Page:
The Omega Man 2.0—Unlimited
The following “sidebar” is new to the 2008 release of The Omega Man 2.0.
One of the most thrilling aspects of working for Lukas Kendall and Film Score Monthly has been the chance to be involved in putting out some of my “dream soundtracks,” favorite scores that I fell in love with as a teenager. I would watch movies like Fantastic Voyage, Logan’s Run, The Satan Bug, The Illustrated Man and The Omega Man every time they ran on television and I was enough of a nutcase (in a time of prehistoric technology) that I would sit with a cassette recorder and microphone and tape the sound coming out of one tinny, four-inch speaker on the front of my family’s living room TV set so I could go back and listen to the scores (and dialogue). Because, of course, there were no LPs, cassettes, CDs or any other release of most of these scores at the time.
I don’t want to rank those scores, but there was always something special about The Omega Man for me. I found it a thrilling little midnight movie as a 13- or 14-year-old, and despite what some would say is the bastardization of Richard Matheson’s I Am Legend novel, I still find this by far the most involving treatment of the story. Somehow Anthony Zerbe leading a bunch of white-faced zombies in what Charlton Heston’s Robert Neville dismissively describes as “Halloween costumes” is far scarier than what today’s Hollywood delivered with a budget two hundred times what was available in 1971—I always believed Heston’s Neville, despite the actor’s superhuman presence, was in danger, and when Rosalind Cash unravels her tie-died ’70s shawl to reveal that she has become a zombie too, the knowledge of her upcoming betrayal put my heart squarely in my throat.
Ron Grainer’s score is gorgeously melodic, thrilling—and the pop elements, something my easily embarrassed teenage ears would have normally rejected, this time only added to the excitement. When I began collecting scores the inaccessibility of The Omega Man became particularly poignant because I began to recognize that while there was an obvious market for Jerry Goldsmith scores—meaning that more and more of them would likely be released—it became obvious that The Omega Man was too obscure and maybe just too outside of what “soundtrack collectors” seemed to want released.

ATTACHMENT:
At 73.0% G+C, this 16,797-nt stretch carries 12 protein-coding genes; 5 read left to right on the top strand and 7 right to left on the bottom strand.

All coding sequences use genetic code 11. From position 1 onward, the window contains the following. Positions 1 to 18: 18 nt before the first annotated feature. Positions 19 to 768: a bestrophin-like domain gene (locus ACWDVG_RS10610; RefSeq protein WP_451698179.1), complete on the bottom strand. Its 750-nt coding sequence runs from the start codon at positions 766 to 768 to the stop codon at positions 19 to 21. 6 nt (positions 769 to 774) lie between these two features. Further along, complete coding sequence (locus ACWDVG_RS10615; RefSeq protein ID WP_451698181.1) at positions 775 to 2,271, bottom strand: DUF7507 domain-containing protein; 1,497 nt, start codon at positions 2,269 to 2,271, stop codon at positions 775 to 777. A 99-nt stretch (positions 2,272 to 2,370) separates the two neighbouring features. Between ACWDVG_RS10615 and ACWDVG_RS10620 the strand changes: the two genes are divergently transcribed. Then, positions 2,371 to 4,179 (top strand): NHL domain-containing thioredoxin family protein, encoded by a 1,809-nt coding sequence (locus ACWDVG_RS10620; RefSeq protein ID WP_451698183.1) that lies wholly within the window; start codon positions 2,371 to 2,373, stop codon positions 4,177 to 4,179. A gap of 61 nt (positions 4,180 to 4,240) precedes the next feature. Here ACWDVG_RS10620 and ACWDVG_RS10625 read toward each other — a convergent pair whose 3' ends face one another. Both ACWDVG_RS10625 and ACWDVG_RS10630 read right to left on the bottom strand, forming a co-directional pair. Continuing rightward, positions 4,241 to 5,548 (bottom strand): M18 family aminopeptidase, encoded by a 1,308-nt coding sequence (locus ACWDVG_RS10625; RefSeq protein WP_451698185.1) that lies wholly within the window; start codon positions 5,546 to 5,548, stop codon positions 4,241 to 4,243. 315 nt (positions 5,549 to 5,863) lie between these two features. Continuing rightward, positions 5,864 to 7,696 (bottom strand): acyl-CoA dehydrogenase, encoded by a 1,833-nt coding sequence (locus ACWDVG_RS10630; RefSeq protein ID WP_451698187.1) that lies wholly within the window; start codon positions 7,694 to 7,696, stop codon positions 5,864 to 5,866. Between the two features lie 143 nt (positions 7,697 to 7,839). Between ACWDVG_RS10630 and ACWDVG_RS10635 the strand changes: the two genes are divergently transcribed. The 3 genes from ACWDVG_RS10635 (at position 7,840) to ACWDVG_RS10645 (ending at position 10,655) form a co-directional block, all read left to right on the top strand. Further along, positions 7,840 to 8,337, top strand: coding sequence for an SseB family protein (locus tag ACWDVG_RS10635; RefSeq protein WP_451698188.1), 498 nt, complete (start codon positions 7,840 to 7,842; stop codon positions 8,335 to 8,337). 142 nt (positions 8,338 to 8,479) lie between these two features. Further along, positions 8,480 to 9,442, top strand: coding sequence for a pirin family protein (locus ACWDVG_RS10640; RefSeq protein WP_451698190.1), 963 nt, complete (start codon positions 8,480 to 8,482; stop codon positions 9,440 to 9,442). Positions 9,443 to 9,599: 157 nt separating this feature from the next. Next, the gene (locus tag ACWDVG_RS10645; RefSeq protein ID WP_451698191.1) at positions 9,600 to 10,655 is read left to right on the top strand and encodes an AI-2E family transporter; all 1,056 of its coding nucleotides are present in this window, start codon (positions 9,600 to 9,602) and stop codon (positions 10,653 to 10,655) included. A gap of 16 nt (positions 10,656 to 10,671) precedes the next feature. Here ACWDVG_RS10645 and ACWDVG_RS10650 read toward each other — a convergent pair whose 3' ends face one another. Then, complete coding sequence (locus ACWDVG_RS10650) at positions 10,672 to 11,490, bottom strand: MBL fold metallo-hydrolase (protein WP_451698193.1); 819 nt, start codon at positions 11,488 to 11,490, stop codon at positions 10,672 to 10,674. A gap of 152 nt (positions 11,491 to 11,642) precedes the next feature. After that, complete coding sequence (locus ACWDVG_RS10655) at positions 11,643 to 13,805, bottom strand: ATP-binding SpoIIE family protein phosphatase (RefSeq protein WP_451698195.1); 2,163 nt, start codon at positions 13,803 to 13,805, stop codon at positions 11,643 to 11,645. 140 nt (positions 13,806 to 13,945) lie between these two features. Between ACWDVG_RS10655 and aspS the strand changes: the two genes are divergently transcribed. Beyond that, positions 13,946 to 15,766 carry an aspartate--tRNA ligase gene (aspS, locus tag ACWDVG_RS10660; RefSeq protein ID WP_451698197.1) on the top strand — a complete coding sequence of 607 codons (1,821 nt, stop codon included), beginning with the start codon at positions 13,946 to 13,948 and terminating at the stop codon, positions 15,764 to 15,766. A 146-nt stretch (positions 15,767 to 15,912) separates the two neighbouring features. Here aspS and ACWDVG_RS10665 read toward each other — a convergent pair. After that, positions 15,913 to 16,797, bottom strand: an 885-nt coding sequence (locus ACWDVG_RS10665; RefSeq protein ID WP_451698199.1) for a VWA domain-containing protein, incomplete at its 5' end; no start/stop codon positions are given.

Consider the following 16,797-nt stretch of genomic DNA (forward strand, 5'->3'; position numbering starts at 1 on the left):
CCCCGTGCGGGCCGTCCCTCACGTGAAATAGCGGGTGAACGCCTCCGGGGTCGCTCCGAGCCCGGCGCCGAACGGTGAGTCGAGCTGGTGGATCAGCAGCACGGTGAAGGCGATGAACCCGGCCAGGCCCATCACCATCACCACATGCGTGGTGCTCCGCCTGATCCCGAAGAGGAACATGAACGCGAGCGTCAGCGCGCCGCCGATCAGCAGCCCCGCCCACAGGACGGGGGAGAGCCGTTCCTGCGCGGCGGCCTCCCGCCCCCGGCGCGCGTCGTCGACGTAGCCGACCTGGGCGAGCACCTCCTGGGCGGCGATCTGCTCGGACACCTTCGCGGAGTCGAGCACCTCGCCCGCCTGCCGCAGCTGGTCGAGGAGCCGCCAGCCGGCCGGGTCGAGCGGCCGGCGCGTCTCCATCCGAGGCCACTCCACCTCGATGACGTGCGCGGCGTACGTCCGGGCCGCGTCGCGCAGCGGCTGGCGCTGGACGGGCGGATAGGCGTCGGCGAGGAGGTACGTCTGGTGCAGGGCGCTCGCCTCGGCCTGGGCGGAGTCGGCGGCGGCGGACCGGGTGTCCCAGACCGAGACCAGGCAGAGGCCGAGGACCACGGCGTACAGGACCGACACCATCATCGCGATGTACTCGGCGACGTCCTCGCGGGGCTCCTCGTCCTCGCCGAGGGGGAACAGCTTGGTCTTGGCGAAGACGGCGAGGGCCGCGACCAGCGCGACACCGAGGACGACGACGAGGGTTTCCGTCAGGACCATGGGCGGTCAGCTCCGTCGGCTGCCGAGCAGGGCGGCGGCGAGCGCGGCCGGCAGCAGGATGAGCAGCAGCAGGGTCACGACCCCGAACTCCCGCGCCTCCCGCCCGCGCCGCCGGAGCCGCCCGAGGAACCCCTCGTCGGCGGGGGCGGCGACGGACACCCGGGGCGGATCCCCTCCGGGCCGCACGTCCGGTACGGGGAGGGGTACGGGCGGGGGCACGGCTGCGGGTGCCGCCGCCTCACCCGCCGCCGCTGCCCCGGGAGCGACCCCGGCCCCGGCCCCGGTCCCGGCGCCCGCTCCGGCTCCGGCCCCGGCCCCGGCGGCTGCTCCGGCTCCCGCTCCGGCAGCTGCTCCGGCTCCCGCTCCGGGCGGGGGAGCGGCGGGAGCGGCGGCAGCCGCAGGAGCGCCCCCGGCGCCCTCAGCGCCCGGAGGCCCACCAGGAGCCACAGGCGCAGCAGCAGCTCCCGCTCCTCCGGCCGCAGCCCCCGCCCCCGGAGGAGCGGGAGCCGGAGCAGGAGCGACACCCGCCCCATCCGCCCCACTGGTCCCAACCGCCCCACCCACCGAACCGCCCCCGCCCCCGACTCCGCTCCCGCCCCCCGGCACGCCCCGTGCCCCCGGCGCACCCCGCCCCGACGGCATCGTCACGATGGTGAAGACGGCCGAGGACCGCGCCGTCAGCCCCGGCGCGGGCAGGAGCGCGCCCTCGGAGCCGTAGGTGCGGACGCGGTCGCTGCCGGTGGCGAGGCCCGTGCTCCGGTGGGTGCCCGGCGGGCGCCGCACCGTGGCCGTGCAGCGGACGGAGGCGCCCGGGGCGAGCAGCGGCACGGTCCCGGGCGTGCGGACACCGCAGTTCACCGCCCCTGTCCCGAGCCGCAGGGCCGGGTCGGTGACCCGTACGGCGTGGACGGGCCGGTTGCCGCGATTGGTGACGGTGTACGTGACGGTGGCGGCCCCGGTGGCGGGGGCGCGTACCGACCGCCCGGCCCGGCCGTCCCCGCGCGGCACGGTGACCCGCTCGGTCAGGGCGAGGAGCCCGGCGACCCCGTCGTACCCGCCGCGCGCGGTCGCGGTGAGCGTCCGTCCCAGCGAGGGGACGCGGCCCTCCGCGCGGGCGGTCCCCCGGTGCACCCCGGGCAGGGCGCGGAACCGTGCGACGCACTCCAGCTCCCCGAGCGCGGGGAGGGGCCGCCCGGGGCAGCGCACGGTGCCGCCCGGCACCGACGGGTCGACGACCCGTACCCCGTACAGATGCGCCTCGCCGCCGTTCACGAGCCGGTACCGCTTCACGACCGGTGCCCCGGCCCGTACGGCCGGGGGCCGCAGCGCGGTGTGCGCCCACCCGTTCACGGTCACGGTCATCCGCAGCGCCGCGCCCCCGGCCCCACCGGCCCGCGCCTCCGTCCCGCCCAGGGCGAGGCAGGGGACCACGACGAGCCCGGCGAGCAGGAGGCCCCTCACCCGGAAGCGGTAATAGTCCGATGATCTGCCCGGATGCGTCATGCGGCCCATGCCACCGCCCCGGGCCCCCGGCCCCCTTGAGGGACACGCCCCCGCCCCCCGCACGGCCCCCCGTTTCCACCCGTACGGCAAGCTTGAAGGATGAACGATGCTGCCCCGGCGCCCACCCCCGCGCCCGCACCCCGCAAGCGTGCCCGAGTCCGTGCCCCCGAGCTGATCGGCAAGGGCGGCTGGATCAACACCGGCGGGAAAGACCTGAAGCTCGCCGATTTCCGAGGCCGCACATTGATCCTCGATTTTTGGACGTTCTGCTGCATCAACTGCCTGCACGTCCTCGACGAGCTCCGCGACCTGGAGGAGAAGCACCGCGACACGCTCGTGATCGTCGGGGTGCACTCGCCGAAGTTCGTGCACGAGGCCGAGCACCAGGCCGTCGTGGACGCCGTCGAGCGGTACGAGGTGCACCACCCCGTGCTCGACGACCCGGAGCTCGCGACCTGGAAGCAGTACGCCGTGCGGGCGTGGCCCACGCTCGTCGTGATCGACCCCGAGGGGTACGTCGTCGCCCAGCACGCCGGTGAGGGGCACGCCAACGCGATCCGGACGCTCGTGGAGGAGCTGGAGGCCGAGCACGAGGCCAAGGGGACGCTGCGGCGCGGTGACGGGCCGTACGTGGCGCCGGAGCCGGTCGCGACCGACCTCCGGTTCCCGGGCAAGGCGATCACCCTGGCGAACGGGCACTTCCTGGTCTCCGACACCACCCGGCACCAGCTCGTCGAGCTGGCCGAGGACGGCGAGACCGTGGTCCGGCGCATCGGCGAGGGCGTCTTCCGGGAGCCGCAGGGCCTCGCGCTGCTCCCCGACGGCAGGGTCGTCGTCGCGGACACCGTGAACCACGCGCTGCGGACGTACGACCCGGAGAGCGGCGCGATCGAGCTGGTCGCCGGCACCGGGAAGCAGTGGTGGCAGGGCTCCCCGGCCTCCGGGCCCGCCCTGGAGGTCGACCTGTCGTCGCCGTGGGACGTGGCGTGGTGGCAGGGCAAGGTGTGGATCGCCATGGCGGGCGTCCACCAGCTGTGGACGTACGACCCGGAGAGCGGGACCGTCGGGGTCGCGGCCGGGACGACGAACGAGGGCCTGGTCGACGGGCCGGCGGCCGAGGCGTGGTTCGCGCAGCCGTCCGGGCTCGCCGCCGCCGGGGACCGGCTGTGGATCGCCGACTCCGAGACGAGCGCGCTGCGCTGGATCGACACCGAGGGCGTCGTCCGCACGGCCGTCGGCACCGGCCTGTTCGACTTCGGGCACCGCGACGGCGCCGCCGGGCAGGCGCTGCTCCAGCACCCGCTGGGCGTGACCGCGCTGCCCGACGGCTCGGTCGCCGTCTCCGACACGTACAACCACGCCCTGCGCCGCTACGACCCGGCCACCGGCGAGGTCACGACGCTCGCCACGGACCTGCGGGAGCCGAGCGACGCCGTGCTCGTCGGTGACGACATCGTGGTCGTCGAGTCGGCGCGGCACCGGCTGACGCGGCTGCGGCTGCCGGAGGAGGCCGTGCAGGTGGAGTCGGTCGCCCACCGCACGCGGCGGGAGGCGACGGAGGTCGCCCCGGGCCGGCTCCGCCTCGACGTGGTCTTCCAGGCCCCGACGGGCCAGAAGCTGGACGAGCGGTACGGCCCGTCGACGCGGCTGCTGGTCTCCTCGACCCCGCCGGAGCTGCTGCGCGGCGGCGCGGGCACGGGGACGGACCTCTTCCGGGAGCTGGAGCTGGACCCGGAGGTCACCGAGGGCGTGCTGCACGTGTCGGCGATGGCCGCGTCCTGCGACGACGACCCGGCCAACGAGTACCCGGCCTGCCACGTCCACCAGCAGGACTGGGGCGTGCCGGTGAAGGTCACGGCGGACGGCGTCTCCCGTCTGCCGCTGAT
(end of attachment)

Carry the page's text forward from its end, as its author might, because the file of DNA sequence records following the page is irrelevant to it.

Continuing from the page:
As we began doing Film Score Monthly CD releases in earnest with Twentieth Century-Fox and the possibilities of getting into other studios began to become real, we talked about the scores we wanted to do and The Omega Man came up, especially when Lukas found a contact at Warner Bros. I remember being on the Warners lot at the dedication of the Clint Eastwood scoring stage, with Clint standing just a few feet away from us while Lukas and I broached the idea of doing The Omega Man to the studio’s longtime music executive Danny Gould, a guy who seemed genuinely excited about this kind of music preservation—enough that he told us about jumping into a dumpster at Warner Bros. after he’d seen a pile of music manuscripts and records trashed during some office clean-outs.
I remember my growing excitement as the deal moved forward, still wondering if the music even existed in listenable form at Warners—and I remember the unbelievable day the newly transferred DA-88s were delivered to the office, and the incredibly frustrating wait to hear them. (Damn it, why didn’t we just have a DA-88 player in the office?) Best of all was the day we actually heard the music and found out that not only was it all there and listenable, but thanks to recording engineer Dan Wallin it actually sounded great.
Now there was just one final element to which I could actually contribute something useful: liner notes. We had a contact for producer Walter Seltzer, who proved very helpful with his recollections, and he recommended we contact Charlton Heston’s office, particularly since in those days we had to get photo approvals from some of the actors who appeared in the films whose scores we released.